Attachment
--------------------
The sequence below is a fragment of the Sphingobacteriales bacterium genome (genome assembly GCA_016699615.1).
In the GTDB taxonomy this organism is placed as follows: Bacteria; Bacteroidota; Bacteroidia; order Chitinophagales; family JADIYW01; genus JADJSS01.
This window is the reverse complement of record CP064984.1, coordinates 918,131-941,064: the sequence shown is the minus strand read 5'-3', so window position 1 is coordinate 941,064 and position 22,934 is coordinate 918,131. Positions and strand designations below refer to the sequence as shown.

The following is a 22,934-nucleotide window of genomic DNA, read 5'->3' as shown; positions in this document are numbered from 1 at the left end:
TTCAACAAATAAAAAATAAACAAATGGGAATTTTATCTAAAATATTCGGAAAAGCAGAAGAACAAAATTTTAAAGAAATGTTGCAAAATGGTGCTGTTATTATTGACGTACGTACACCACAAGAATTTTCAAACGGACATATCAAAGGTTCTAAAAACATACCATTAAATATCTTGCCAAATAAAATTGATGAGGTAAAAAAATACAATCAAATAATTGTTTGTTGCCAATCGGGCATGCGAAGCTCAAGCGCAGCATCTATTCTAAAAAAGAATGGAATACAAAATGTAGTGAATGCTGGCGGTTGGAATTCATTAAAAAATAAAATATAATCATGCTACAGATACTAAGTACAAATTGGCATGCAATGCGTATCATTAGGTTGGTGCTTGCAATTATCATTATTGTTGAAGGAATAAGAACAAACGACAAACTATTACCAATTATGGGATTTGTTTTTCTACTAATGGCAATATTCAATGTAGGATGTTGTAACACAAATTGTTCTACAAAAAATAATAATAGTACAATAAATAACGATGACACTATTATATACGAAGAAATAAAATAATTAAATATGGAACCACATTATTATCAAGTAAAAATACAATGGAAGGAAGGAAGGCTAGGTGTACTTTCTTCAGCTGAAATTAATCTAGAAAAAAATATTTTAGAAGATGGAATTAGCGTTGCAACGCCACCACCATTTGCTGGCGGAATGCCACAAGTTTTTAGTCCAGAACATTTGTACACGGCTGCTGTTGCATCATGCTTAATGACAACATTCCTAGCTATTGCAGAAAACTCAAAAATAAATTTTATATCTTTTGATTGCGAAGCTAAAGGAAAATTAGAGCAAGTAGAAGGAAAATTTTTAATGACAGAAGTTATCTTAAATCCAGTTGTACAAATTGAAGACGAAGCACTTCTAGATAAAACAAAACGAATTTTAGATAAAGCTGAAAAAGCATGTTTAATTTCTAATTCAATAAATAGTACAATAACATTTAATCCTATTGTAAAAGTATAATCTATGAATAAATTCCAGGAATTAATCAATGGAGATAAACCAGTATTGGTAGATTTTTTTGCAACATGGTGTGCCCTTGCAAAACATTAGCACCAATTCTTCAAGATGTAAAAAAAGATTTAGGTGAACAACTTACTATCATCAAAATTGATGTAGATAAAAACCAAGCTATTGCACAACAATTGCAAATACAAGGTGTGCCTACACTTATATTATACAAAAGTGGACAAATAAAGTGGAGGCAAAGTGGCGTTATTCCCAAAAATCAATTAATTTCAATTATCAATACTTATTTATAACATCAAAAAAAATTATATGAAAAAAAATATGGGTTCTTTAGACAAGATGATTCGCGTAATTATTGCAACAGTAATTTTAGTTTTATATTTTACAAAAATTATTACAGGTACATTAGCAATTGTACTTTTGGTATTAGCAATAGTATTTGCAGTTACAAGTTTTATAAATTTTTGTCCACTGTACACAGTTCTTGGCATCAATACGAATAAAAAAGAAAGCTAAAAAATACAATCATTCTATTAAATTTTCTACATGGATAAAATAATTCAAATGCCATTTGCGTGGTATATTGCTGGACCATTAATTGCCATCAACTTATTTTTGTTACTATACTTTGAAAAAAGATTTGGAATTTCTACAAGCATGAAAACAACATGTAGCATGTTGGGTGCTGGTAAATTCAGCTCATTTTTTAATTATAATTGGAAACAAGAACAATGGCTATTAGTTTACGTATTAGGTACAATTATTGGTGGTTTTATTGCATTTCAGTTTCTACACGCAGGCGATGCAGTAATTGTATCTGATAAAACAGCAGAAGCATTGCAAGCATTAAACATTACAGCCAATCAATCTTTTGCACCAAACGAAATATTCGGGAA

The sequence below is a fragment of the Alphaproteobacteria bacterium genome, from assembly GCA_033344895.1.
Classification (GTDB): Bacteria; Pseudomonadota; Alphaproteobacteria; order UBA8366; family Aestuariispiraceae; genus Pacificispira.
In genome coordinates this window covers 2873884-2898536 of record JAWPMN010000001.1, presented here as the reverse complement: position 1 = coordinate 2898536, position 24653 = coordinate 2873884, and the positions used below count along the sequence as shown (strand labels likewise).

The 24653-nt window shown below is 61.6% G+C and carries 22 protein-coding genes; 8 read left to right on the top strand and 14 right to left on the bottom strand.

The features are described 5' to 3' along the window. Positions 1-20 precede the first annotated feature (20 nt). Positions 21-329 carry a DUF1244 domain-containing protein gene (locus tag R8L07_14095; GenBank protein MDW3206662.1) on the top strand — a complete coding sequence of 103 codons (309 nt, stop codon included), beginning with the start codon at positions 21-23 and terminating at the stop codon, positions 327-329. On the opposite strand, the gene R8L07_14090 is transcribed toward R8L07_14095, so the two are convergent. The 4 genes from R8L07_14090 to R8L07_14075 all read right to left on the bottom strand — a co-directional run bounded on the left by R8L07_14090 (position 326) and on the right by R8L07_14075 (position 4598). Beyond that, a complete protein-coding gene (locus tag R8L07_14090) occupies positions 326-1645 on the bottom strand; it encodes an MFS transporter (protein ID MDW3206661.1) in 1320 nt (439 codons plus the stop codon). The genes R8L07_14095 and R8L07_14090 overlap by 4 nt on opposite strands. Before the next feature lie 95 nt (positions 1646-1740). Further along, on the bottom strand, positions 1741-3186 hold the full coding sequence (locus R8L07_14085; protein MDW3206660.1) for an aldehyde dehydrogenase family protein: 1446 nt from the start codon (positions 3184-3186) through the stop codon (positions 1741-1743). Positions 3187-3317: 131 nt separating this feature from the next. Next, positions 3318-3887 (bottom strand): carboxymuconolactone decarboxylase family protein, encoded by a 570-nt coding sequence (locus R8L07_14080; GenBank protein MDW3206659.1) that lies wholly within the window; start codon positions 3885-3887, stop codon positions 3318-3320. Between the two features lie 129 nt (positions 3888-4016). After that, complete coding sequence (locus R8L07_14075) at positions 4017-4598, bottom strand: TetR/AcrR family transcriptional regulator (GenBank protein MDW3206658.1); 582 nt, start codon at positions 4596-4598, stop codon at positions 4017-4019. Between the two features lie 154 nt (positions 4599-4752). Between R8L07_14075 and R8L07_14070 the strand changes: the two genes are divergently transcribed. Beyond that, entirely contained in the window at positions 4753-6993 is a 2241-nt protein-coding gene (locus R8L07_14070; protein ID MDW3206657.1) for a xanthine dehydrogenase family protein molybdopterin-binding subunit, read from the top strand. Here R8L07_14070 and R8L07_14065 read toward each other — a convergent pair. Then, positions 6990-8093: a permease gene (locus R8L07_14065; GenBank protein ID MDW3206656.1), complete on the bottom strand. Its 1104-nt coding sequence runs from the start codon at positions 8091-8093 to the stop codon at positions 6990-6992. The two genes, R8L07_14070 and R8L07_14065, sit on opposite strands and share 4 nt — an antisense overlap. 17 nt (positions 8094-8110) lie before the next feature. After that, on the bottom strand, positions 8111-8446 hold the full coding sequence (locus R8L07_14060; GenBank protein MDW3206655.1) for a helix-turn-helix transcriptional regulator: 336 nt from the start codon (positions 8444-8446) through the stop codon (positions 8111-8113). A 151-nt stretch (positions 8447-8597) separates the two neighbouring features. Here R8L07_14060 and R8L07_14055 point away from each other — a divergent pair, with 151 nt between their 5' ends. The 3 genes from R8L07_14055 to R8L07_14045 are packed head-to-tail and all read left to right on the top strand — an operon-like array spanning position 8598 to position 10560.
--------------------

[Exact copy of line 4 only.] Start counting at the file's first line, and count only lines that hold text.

The following is a 22,934-nucleotide window of genomic DNA, read 5'->3' as shown; positions in this document are numbered from 1 at the left end: